Parts of the western United States and Mexico, Brazil, and East Africa now face wildfire seasons that are more than a month longer than they were 35 years ago. The longer season in the western United States is attributed to changes in the timing of snowmelt, vapor pressure, and the timing of spring rains — all of which have been linked to global warming and climate change.
Overall, 54 percent of the world’s vegetated surfaces experienced long fire weather seasons more frequently between 1996 and 2013 as compared with 1979-1996, according to Jolly. This amounted to a doubling in the total global burnable area affected by long fire weather seasons. (For this calculation, “long fire season” was defined as a length that was one standard deviation above the historical mean.)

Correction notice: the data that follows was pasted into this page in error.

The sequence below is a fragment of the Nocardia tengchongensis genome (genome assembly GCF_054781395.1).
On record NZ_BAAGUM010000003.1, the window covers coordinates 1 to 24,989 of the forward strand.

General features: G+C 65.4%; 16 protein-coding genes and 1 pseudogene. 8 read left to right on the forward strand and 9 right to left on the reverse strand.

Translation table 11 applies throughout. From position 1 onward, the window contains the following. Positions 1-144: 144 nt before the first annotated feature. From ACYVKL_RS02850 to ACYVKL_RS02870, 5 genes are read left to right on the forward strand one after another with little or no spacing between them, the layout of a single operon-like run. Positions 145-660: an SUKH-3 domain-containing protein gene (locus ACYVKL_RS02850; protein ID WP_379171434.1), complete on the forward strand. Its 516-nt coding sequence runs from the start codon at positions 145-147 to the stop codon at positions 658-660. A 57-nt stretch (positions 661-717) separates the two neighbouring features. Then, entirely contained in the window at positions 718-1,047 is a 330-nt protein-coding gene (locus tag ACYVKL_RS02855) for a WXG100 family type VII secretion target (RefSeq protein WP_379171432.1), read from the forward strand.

It is important to note that although the study shows many environments have become more prone to fires, it does not demonstrate that the wildfires burned more intensely or charred more acres. That’s because even with longer and more frequent fire seasons, other factors can affect whether fires occur and how they behave, such as: whether lightning or human activity ignites the fires; whether humans attempt to suppress them; and whether there is enough fuel to sustain them.